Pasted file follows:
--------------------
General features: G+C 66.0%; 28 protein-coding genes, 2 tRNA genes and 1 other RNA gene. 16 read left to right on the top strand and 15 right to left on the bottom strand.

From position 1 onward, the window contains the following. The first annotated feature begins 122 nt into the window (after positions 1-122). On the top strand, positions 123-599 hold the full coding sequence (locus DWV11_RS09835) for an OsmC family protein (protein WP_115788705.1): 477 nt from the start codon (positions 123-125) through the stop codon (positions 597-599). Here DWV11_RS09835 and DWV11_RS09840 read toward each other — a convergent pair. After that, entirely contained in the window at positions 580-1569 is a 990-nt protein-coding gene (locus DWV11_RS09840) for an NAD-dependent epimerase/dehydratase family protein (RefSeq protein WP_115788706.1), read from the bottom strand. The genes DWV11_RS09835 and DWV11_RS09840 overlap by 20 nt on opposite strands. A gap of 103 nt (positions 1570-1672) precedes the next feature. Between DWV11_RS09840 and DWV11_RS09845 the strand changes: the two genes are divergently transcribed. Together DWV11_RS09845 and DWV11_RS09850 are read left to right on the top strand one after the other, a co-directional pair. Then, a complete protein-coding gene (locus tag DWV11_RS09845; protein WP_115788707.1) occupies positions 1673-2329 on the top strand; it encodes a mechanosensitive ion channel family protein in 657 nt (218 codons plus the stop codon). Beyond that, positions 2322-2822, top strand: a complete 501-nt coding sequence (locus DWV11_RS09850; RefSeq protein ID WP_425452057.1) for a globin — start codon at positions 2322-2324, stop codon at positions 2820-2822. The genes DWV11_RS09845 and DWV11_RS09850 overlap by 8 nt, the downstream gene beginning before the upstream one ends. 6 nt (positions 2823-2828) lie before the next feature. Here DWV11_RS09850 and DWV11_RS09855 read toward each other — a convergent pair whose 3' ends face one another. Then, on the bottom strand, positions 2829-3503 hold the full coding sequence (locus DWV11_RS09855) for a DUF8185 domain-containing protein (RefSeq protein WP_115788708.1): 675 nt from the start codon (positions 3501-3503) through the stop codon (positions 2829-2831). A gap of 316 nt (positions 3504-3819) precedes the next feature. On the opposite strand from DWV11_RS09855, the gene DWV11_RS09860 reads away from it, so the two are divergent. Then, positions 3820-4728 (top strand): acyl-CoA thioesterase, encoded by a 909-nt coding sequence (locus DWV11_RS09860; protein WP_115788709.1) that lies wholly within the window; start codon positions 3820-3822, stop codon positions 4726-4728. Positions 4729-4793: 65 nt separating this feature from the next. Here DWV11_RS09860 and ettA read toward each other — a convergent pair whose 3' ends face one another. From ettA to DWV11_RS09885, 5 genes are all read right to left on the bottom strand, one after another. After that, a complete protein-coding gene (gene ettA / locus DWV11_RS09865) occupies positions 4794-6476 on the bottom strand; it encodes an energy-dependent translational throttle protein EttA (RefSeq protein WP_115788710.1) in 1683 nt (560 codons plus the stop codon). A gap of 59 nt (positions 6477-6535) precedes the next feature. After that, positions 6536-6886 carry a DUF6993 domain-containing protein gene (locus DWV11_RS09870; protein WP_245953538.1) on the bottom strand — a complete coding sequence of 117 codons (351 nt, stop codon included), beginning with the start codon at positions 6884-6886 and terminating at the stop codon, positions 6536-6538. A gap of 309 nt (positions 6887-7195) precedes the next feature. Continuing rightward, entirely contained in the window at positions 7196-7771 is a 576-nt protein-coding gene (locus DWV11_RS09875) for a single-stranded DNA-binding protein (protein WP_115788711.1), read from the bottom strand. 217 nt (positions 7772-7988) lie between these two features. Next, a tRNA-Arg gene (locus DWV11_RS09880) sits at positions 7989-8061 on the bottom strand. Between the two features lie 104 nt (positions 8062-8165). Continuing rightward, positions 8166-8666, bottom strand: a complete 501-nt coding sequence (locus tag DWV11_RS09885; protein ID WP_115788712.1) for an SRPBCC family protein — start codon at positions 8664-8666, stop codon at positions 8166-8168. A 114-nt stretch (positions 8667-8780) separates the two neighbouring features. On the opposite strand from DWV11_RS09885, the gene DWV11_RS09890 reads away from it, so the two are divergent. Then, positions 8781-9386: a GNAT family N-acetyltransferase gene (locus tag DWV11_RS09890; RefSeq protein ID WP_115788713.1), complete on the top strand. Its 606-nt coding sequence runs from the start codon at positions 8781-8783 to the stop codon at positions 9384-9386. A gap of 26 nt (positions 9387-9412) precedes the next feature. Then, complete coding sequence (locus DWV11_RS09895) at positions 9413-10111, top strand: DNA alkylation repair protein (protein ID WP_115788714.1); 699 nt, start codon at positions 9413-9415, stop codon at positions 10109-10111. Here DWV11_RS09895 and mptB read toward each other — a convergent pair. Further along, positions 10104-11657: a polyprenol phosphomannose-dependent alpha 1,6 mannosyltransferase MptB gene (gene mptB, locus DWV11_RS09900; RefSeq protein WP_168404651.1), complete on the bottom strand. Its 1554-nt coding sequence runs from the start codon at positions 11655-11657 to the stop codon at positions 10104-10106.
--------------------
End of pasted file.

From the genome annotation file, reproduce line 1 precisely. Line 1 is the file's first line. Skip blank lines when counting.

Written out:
General features: G+C 66.0%; 28 protein-coding genes, 2 tRNA genes and 1 other RNA gene. 16 read left to right on the top strand and 15 right to left on the bottom strand.